It's Christmas time. Everywhere you look people are draping colorful lights and tinsel. Radio stations are pouring bell-laden songs into the air. And everyone has so much to do in the next few weeks.
With all the bustle and color and sound, it is difficult to imagine that anyone could feel sad or alone. But for many who battle the invisible demon depression, this is one of the most painful times of the year. The reasons for this are myriad. Christmas is a confluence of symbols and for a lot of people it is nothing more than a stark reminder of what is lacking in their lives — a close relationship with family, money to buy things for people, people to buy things for and, unfortunately, the list goes on.
And while we may be tempted to eschew medical treatment for our minor injuries or illnesses, depression should never be ignored. Most people can live with the discomfort of a cold or sprained ankle. But many can't live with depression so they choose not to live at all.
I don't know you or your story. But I do know depression. And before seeking help for it my life consisted of fighting to get out of bed every morning and numbly trudging through my days, with the thought of nothing more than getting back in bed as soon as possible.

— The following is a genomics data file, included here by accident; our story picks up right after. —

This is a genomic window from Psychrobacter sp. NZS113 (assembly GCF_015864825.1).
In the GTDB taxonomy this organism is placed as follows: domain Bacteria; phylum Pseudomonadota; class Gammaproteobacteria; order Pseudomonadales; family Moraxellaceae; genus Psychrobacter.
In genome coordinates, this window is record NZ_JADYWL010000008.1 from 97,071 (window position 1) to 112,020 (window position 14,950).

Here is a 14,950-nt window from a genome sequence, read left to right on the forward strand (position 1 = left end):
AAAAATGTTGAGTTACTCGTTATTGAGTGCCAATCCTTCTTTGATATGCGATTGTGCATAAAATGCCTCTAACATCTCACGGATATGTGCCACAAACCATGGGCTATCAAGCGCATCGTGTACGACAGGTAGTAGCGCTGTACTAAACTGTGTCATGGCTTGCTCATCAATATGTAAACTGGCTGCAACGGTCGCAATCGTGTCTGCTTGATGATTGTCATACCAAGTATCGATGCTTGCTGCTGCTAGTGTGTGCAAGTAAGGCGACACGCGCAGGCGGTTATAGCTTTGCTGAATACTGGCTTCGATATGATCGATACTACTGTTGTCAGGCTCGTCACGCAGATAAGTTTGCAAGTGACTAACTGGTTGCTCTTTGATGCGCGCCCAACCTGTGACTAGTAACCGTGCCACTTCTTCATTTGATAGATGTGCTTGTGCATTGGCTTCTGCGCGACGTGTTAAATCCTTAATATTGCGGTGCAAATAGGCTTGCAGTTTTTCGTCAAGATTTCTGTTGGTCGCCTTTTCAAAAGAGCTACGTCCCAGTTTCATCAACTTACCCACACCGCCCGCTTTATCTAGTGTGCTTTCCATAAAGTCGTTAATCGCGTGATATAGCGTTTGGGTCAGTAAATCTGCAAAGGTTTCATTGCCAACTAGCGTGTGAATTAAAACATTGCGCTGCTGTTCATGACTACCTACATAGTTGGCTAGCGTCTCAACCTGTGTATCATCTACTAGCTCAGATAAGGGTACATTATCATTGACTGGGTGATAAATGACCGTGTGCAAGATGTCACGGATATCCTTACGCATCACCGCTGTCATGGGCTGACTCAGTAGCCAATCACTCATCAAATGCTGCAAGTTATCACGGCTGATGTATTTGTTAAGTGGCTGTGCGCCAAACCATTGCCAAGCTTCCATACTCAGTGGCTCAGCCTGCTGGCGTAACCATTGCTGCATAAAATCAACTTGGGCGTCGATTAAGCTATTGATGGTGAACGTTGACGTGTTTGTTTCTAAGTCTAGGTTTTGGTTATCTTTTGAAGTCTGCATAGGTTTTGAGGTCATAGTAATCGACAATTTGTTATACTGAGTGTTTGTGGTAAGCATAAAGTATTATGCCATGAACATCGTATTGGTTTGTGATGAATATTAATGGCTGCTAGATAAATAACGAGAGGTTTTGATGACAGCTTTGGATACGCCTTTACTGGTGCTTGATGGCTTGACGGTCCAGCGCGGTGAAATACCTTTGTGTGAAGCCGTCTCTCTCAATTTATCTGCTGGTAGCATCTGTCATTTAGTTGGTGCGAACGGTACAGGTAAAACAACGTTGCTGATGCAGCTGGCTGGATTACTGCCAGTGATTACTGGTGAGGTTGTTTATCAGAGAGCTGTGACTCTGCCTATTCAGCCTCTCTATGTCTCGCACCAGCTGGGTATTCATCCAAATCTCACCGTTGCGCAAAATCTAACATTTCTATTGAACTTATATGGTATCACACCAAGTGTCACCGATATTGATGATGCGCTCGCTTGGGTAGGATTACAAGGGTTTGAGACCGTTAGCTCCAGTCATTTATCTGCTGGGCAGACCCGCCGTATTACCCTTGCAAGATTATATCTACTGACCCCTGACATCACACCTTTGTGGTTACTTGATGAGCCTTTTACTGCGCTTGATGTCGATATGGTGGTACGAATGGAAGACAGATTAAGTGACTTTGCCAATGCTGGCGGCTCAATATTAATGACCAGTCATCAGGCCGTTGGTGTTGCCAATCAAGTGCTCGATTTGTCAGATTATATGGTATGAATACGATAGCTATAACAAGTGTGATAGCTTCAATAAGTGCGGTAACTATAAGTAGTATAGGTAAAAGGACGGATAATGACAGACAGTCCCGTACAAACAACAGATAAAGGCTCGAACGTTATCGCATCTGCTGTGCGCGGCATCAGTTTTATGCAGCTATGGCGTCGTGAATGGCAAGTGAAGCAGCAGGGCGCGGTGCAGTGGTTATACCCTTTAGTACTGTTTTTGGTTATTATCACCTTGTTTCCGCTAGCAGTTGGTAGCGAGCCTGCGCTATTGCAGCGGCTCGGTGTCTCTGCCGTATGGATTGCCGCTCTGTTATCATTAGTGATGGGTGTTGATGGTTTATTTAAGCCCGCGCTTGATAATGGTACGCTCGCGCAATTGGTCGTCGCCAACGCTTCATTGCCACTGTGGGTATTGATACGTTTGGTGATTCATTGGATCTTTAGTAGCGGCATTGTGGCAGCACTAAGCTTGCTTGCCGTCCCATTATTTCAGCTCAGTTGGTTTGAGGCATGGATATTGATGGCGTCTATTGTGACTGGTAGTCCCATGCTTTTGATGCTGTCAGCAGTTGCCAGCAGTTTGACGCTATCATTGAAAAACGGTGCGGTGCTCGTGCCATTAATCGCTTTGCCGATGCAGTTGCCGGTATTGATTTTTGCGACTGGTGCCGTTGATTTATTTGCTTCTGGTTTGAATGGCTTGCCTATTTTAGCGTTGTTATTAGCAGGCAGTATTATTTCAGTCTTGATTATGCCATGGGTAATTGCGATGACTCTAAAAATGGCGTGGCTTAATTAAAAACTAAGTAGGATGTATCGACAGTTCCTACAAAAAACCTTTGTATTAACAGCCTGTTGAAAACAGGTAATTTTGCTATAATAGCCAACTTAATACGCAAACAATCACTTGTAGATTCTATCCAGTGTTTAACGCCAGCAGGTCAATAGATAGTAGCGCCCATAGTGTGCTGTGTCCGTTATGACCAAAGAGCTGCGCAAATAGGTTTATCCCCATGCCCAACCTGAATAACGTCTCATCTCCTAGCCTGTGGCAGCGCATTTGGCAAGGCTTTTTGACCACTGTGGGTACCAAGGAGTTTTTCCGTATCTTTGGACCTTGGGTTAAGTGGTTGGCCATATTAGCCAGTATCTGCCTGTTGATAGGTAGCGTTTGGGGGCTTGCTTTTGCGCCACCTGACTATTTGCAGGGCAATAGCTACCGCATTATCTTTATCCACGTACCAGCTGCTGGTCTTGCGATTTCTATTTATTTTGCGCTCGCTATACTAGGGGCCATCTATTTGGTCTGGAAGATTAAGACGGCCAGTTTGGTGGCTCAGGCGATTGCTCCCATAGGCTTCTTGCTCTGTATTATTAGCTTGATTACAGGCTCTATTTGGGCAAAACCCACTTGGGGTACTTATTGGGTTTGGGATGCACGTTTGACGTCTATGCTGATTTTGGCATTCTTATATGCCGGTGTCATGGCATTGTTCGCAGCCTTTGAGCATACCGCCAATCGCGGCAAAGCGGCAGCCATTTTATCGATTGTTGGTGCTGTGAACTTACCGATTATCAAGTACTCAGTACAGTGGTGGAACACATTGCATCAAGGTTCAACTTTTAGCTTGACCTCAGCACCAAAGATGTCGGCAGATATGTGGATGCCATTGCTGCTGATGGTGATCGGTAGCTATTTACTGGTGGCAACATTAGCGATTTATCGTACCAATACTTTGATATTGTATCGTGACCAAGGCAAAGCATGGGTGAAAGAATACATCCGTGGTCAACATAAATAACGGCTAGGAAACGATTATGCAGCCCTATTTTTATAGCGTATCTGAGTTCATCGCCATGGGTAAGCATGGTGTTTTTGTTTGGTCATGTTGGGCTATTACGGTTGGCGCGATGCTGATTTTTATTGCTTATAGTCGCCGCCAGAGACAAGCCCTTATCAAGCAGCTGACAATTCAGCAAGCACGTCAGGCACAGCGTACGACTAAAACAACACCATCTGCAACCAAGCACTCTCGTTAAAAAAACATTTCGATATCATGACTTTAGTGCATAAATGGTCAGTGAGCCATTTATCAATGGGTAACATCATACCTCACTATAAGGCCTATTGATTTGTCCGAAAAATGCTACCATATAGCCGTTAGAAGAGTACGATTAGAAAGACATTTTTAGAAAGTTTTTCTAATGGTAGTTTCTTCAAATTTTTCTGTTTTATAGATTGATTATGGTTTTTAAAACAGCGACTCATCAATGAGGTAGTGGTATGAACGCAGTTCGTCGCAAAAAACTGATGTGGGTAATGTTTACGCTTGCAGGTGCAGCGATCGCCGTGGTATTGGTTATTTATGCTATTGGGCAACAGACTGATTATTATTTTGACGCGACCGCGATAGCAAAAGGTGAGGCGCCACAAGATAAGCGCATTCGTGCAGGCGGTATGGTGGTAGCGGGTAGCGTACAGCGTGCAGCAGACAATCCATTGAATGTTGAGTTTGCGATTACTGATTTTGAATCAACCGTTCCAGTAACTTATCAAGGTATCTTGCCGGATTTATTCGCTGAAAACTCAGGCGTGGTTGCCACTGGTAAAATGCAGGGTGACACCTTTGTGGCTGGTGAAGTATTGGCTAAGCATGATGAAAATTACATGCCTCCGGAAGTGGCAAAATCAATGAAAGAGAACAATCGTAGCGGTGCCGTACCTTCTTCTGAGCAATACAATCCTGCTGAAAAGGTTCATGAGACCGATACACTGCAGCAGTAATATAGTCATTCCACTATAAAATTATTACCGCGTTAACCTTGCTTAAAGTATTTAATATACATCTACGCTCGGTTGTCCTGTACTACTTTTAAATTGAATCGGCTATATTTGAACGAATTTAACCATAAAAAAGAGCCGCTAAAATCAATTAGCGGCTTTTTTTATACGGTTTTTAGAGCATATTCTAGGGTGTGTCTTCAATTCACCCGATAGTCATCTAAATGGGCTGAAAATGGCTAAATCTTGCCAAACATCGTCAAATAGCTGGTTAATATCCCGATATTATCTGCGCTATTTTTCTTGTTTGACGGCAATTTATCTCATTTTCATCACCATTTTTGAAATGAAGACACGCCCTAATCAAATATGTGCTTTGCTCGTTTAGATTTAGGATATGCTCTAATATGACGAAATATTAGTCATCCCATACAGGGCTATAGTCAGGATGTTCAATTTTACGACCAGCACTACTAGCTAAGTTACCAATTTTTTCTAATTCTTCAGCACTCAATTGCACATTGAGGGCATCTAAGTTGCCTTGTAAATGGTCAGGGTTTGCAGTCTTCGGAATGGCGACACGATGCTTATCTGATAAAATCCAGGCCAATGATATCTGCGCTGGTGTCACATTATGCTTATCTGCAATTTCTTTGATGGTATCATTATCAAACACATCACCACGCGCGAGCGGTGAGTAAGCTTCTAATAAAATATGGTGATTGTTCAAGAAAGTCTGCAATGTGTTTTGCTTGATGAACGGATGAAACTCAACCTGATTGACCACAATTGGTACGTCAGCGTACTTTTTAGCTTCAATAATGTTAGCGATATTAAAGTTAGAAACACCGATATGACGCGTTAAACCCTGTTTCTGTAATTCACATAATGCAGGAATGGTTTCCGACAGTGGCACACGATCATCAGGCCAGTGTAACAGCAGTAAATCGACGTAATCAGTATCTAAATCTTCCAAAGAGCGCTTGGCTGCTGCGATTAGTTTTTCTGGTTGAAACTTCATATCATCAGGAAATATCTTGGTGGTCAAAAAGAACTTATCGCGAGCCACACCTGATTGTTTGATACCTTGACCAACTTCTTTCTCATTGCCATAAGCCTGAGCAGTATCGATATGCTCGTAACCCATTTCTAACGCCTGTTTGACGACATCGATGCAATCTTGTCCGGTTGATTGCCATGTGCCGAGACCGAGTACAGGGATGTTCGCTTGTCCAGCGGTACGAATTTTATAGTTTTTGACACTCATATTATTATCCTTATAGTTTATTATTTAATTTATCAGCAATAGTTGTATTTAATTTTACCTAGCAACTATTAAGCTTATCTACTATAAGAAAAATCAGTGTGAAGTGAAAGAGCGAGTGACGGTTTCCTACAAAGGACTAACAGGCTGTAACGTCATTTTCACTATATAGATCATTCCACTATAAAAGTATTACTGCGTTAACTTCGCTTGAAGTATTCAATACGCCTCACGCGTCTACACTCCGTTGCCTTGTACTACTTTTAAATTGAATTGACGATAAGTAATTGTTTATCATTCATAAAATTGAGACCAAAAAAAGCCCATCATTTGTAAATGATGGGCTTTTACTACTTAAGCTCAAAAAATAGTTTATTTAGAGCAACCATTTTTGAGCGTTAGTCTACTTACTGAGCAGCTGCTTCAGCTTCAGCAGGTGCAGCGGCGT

But then, I had a wake-up call. Three adored family members took their own life removing themselves from mine forever. And the loss is still felt. I see it in the faces of their mothers and fathers and their children. And I feel it in my heart.
I know the walls sometimes feel like they are closing in on you and everything seems pointless. Those feelings are real and powerful, but that doesn't make them true. I know that admitting the thoughts in your own head are turning against you is scary and embarrassing. Asking for help is never a weakness. Don't turn yourself over to those thoughts.
My plea to you this Christmas is that you do whatever it takes to stay with us. Medication isn't the answer in every case.
Sometimes just talking is. We are a blessed community with many, many men and women of God and churches with open doors and open arms. Seek them. Offer to help them serve the community. Sometimes seeing the burdens others live with is just the perspective needed to pull through.
There are a number of hotlines to call if you need immediate help including The National Suicide Prevention Lifeline at 1-800-273-8255 and Veteran's Crisis Line at 1-800-273-8255.
Don't let this year be your last. You have a unique gift to offer this world. Your energy is needed here. And your passing should be celebrated after a long life well lived. Not mourned as happening too early.
Page 2 of 2 - If you want to chat, share a story idea with me or even holler (yell at me in all capital letters), drop me a line at hrwhite@sulphurdailynews.